Sunday, May 25, 2008

Review – The Discreet Charm of the Bourgeoisie

May 24, 2008

The Discreet Charm of the Bourgeoisie – 1972, France

There seem to be two kinds of films that end up hailed as masterpieces. The first kind resolves around a well-told, well-written story. It’s hard to exactly characterize the second kind because some films are called masterpieces even if few can exactly pinpoint what they are about or if they even have a complete story. I remember reading that David Lynch’s Inland Empire was a masterpiece. After I saw it, I wasn’t 100% sure what I had seen, and to be honest, I had no desire to watch it again to see if it made sense the second time. And yet there it was being given four stars and called a masterpiece by many critics.

Like David Lynch’s film, The Discreet Charm of the Bourgeoisie has been hailed as a great film. A few years ago Time Magazine listed it as one of the 100 best films of all time, and John Koble listed it as number 51 on his list of the greatest films of all time about twenty years ago. Therefore, it was with great excitement that I finally sat down to watch the film.

Trying to explain the plot of The Discreet Charm of the Bourgeoisie is both simple and a fool’s errand. At its simplest, the film is a look at seven well-off members of the upper class who run around trying to eat together – without much success. Their attempts are impeded by misunderstandings, death, sex, company, and ultimately fear. In fact, much of the film details their failed attempts to simply be able sit down together and have dinner. In one scene, as the seven of them wait for their food to be served, they engage in a long, seemingly pointless - but oddly interesting - discussion of the virtues of a dry martini. At one point, they even invite their chauffeur inside to partake in the festivities in order to illustrate that those of the working class have no appreciation for fine wine. Their action shows neither discretion nor charm, yet they are quite pleased with it.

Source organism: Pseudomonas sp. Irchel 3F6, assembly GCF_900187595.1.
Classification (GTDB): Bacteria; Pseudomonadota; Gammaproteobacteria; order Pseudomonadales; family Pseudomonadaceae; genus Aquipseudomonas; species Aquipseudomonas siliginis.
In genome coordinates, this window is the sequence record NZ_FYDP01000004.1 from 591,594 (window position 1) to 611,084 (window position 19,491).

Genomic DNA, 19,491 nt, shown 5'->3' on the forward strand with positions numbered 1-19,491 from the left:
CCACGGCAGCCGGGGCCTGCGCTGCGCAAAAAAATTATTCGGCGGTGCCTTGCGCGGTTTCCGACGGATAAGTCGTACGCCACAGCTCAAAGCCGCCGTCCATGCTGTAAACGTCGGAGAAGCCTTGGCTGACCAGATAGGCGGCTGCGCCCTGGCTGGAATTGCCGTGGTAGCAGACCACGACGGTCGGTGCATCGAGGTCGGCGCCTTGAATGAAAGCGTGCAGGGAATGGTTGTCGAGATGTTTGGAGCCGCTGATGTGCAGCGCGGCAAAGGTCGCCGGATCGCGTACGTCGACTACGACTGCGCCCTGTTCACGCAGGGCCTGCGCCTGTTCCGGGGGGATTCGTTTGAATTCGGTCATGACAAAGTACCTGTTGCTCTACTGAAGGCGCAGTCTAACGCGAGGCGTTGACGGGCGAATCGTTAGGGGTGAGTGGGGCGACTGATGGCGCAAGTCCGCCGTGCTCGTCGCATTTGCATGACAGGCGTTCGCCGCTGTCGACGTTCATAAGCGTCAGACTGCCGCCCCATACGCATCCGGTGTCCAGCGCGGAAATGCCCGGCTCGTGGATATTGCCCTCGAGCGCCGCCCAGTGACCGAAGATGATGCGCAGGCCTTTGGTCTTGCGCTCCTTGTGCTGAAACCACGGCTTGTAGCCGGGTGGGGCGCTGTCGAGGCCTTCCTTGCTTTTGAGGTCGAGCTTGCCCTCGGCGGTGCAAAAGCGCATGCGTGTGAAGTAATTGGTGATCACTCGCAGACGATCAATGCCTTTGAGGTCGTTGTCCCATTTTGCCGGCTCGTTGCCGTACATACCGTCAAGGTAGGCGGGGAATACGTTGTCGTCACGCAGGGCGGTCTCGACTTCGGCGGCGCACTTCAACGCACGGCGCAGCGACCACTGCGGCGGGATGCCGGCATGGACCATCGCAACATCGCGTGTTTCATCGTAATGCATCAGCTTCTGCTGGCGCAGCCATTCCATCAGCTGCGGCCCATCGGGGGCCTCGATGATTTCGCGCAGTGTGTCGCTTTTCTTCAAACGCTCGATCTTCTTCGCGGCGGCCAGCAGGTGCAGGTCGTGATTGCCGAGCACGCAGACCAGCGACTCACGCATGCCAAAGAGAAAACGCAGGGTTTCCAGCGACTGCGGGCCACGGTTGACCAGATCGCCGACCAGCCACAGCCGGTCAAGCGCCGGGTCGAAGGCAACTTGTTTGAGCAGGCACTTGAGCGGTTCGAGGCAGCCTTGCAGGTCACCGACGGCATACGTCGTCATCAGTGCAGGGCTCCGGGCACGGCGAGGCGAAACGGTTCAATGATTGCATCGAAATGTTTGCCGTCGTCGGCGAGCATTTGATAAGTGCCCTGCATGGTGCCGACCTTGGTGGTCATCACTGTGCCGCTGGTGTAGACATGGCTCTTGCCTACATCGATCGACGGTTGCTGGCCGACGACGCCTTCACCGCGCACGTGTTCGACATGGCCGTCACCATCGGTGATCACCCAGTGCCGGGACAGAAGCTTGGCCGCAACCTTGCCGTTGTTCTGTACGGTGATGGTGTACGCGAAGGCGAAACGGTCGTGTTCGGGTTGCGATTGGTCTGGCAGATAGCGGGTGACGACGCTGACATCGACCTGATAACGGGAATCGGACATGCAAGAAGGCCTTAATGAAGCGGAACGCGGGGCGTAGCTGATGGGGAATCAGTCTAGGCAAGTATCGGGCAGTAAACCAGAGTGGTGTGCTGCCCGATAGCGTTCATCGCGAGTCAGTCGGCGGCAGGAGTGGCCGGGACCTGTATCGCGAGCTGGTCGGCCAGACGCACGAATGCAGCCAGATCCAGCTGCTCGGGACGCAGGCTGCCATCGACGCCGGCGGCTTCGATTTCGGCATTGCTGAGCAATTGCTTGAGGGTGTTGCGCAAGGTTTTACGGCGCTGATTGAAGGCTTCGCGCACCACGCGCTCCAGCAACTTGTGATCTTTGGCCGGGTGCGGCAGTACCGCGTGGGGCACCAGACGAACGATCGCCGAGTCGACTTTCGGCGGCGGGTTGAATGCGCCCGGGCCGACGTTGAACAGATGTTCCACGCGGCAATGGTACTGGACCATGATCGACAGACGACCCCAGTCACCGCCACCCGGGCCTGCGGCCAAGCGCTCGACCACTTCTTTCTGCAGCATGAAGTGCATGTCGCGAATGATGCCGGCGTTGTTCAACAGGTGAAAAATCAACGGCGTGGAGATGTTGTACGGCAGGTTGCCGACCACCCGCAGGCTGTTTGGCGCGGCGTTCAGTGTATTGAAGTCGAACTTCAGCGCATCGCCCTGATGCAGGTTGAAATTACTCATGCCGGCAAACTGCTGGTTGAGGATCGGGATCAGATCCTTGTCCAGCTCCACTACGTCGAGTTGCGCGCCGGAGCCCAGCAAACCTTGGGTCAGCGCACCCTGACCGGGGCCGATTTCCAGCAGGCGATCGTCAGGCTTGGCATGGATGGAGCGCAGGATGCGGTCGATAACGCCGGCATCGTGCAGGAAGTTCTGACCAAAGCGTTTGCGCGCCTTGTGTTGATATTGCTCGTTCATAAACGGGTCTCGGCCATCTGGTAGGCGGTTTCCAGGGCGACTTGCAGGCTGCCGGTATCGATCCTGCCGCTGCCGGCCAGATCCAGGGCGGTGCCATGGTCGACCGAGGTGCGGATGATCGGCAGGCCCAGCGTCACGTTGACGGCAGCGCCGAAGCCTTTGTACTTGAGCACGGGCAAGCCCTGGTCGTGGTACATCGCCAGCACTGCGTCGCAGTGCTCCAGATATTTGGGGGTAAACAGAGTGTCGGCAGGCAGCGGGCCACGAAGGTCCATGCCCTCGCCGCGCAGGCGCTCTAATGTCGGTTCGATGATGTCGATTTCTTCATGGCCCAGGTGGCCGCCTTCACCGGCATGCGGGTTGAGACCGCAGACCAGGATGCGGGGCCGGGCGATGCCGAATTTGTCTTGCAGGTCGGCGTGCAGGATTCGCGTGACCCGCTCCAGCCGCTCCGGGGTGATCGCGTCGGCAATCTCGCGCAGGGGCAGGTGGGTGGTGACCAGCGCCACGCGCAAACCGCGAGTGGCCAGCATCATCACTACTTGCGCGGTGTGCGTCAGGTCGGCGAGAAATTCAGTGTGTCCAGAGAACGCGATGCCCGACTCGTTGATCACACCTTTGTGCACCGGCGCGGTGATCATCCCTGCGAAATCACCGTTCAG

Fernando Rey plays Don Rafael Acosta, the ambassador of Miranda and a man who despite the class he exudes in public leads a rather immoral life. Between smuggling drugs into France, carrying on an affair with his friend’s wife, and escaping assassination attempts, one can understand his need for a simple meal with friends. In one humorous scene, after his romantic rendezvous with Simone is interrupted by her husband, Don Rafael attempts to seduce the young woman sent to assassinate him. Like his attempts at food, this also fails. Also of interest is Monsignor Dufour, a bishop who arrives looking for work as a gardener. He displays an honor and decency lacking in the film’s other characters, so much so in fact as to make his later acts quite surprising.

Halfway through The Discreet Charm of the Bourgeoisie, the film changes, moving away from its somewhat coherent plot and evolves into a series of dream sequences. One character has a nightmare about going to dinner at the home of a French colonel, only to find him and his friends on stage in front of an audience and him having forgotten his lines. He awakens only to find himself in another dream, one that depicts a more serious situation that could lead to hurt pride and violence. That these characters, so jovial and carefree in the presence of their companions, dream of such things suggests that little pleasures may do more for them than simply provide them with nourishment and alcohol. It may be a defense mechanism, allowing them to forget the daily peril that the choices they’ve made have put them in. Perhaps nothing makes one forget the fear brought on by a nightmare like a late-night sandwich.

I will confess that I’m not sure what to make of Bunuel’s film. I liked it, but I will admit that when it was over, I wasn’t sure what it had all added up to. However, watching the film’s final scene gave me a peculiar sense of calm, as if justice had finally come to Don Rafael. Perhaps I owe the film a second viewing. However, should that be required to fully recognize a "masterpiece"? (on DVD from the Criterion Collection)

3 stars

*In French with English subtitles

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